Some cancers also seem “endemic” to certain disadvantaged populations. For example, Lesbians are considered to have the densest cluster of breast cancer risks (Cochran & Mays, 2012). Gay men have high rates of human papillomavirus infection (65% in gay men who are HIV-negative and 95% in gay men who are HIV-positive) (Margolies & Goeren, 2013). When HIV infection is coupled with high tobacco use, the risk increases dramatically for anal and other cancers (Sahasrabuddhe et al., 2013).
In Trans individuals, exogenous hormones may increase the risk for multiple cancers (New York Department of Health, 2013).


The unique barriers the LGBTQ community face play detrimental roles in accessing the health care system, for both preventive and essential care, resulting in disparities in cancer risk and treatment.

Issues in Accessing Healthcare for the LGBTQ
●    Fear of discrimination: LGBTQ individuals often worry that revealing their sexual orientation or gender identity will jeopardize the quality of health care they receive and eventually the outcome of their condition.
●    Previous negative experiences: Previous unpleasant experiences in healthcare systems.
●    Lower rates of health insurance: LGBTQ people are historically more likely to be uninsured than their heterosexual counterparts (Krehely, 2009).  Health insurance policies sometimes do not recognize unmarried partners or same-sex married partners. This makes it harder to get the needed health care coverage. Legal protections against discrimination at both the state and federal levels are inconsistent.
●    Outright denial of care: While the understanding of LGBTQ identities is growing, homophobia and transphobia still remain unfortunate realities resulting in some of this community having to fight for the care they deserve. For example, research suggests one in five transgender patients have been turned away by a health care provider.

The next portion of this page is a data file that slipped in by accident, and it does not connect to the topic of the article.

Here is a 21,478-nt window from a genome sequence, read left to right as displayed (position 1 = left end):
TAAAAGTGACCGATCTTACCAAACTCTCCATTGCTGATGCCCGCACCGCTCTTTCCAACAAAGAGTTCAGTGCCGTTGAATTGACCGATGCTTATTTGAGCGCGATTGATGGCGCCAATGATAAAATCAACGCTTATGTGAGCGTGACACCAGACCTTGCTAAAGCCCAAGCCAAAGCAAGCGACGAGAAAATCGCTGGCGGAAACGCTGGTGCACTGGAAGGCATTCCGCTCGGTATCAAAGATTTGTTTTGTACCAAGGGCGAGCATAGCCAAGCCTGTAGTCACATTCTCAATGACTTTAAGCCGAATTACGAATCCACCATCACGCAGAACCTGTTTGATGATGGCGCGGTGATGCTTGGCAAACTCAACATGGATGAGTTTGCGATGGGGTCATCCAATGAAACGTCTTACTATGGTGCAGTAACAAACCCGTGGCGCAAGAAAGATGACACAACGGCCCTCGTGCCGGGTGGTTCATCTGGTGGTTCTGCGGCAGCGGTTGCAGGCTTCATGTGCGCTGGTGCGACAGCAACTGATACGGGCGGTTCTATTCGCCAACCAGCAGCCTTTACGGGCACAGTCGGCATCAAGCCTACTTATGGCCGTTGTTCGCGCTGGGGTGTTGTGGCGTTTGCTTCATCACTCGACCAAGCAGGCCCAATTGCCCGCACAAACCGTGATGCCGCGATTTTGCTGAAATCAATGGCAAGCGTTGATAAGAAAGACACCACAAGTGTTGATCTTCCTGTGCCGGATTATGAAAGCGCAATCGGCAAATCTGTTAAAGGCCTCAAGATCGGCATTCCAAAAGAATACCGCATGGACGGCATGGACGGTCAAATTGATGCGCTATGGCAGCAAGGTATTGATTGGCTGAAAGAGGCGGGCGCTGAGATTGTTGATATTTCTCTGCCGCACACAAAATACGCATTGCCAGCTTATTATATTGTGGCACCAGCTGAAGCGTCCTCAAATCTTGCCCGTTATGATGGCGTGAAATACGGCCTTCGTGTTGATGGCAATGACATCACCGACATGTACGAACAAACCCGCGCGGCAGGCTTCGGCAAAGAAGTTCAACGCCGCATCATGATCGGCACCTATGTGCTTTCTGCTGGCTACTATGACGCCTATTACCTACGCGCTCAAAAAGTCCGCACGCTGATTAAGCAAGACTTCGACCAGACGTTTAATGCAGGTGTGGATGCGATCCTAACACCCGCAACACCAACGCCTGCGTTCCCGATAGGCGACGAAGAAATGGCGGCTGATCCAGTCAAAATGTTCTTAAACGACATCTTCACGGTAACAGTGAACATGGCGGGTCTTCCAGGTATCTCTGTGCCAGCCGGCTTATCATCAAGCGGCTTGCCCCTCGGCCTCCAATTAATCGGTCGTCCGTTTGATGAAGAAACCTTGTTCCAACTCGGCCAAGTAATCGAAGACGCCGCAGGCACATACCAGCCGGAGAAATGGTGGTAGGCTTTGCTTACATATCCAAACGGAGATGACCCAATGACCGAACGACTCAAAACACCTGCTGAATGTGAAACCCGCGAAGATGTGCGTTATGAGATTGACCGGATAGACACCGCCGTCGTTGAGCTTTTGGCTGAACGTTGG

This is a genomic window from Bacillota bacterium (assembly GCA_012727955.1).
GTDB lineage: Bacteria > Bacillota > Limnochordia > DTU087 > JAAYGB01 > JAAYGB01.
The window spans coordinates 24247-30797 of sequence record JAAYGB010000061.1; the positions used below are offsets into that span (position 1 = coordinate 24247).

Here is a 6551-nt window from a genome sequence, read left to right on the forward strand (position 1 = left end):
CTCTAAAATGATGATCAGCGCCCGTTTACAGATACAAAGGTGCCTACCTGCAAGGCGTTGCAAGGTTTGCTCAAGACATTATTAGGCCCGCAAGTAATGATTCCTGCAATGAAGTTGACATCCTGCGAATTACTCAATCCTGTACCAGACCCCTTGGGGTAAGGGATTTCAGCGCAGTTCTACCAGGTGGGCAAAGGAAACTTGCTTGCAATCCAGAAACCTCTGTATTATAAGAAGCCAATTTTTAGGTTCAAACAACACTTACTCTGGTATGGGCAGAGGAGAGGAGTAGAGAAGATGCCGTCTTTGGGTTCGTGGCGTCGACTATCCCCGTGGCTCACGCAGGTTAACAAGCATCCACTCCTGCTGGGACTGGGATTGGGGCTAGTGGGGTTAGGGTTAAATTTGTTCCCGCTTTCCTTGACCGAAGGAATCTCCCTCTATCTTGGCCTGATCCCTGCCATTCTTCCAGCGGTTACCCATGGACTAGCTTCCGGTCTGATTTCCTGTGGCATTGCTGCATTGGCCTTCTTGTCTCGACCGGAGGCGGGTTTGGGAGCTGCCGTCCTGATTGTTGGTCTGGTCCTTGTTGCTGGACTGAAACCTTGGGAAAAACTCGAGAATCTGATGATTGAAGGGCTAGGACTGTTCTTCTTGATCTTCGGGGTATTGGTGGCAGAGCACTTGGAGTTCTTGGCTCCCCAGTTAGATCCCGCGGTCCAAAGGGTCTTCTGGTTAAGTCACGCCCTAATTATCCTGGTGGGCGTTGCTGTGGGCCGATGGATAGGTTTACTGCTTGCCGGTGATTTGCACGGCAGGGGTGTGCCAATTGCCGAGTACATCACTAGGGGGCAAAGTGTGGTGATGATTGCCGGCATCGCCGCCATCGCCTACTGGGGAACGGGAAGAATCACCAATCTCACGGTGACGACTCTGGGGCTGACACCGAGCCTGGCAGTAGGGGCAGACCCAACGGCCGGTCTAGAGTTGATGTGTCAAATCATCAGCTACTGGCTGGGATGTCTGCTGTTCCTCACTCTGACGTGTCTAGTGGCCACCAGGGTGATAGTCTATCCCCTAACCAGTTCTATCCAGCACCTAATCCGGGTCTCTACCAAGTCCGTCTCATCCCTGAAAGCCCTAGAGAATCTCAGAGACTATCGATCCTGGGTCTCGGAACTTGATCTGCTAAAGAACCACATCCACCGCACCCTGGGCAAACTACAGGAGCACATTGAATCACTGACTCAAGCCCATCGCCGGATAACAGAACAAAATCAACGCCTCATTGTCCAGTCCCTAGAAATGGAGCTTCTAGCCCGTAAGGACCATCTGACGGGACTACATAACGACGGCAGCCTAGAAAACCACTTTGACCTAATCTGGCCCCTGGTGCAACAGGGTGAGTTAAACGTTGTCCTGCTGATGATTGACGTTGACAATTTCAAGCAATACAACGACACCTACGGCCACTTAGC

1. Sharing Their Diagnosis
After a cancer diagnosis, the first human response is often to share that information with loved ones and seek support from family, friends, and the treating team. Such basic intent is often clouded with fear for the LGBTQ community.
One is faced with the dilemma of whether it is safe to come out to their oncologist and treatment team. Even those who otherwise may be comfortable revealing their sexual orientation or gender identity may find themselves fearful of alienating a provider when they have a life-threatening illness such as cancer.  The latest research supports the idea that an empathic oncologist can help survivors understand their diagnosis, endure difficult treatments and perhaps even fare better medically.


2. Unrecognized Family Systems
LGBTQ people create families in ways that are often unrecognized in a health care setting. Administrative barriers snowball for this community, e.g., intake forms ask only about legal marital status, rejecting same-sex non-legal partnerships. Healthcare teams hence may not ascribe same-sex non-legal partners as important decision-makers for treatment. 

3.  Insufficient Support Throughout Cancer Care